Objectives. Suicide is the second leading cause of adolescent deaths and may be linked to difficulties with inhibitory and emotional processing. This study assessed the neural correlates of cognitive inhibition during emotional processing in adolescents hospitalized for a suicidal crisis. Methods. Event-related potentials were recorded during an emotional Go/NoGo task in 12 adolescents who attempted suicide and 12 age- and sex-matched healthy controls. Results. Compared to the control group, the suicidal group showed significantly reduced positivity at the time of the P3d (difference waveform reflecting NoGo minus Go trials) in response to happy and neutral, but not sad stimuli. For happy stimuli, this group difference was restricted to the right hemisphere. Further analyses indicated that the suicidal group had a reversed pattern of P3 amplitude in response to inhibition, with lower amplitudes in the NoGo compared to the Go conditions. Suicidal symptoms severity strongly correlated with lower amplitude of the P3d in response to neutral faces. Conclusions. These findings provide more insight into inhibition difficulties in adolescents with acute suicidal risk. Interactions between emotional and inhibition processing should be considered when treating acutely suicidal youths.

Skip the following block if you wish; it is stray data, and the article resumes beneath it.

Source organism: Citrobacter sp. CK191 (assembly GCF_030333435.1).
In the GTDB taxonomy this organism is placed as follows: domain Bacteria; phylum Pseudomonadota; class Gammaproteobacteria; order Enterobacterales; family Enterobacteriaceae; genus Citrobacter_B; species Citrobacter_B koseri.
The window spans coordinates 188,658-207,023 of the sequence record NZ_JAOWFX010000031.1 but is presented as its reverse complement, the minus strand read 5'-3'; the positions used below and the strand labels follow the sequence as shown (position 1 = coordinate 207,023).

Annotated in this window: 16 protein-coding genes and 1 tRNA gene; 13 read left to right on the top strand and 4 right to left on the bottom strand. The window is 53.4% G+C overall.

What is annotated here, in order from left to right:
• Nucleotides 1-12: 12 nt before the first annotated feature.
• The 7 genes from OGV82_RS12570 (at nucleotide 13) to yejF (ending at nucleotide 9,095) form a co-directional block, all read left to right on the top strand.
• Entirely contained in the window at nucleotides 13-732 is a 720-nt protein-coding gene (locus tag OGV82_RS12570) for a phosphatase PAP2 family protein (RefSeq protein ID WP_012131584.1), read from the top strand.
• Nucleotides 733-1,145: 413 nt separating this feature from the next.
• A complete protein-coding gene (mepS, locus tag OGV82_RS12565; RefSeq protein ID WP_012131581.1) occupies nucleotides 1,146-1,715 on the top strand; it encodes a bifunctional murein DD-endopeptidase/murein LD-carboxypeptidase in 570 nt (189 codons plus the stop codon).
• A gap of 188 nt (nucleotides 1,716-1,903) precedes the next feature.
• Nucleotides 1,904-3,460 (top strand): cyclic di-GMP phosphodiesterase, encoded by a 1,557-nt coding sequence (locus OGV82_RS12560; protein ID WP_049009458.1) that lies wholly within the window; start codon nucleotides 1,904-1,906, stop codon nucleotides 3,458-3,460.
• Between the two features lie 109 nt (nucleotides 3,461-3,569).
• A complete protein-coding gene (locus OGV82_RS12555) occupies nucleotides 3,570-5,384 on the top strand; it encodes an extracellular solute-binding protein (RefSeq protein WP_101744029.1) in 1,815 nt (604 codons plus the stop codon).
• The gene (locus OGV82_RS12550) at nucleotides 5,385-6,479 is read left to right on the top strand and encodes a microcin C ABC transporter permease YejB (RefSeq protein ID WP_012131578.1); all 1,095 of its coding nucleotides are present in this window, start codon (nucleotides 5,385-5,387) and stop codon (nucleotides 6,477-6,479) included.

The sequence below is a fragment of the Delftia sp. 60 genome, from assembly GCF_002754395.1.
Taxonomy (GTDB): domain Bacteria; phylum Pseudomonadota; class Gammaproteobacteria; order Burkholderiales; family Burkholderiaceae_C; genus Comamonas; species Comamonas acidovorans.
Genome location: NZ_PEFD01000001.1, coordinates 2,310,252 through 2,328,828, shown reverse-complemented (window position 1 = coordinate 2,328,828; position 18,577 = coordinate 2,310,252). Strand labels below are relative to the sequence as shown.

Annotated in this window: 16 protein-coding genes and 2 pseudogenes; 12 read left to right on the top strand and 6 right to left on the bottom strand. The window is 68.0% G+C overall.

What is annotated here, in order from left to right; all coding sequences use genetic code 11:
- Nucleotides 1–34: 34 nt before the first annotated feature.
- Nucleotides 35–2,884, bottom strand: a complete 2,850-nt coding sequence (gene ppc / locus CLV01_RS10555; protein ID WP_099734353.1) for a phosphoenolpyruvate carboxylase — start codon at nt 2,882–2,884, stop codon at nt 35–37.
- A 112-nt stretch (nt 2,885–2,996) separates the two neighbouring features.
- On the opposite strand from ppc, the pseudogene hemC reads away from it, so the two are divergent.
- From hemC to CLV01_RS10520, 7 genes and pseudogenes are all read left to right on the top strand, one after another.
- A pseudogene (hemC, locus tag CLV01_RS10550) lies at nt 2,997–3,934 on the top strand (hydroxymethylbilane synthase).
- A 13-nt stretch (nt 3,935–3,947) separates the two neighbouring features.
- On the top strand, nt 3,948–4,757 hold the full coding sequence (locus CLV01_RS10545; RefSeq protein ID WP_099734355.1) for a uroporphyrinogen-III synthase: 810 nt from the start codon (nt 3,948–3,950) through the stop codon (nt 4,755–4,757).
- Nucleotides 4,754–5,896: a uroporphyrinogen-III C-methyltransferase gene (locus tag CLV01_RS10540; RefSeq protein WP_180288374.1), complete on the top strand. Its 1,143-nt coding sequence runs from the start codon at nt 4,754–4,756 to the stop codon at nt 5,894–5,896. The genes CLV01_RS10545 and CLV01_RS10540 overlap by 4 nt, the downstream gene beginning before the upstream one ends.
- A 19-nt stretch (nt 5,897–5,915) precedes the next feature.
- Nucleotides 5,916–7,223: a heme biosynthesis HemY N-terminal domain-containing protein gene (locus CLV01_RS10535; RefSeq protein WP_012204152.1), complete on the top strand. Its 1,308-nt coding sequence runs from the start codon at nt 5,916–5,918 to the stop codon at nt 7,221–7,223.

Investigator, CHEO Research Institute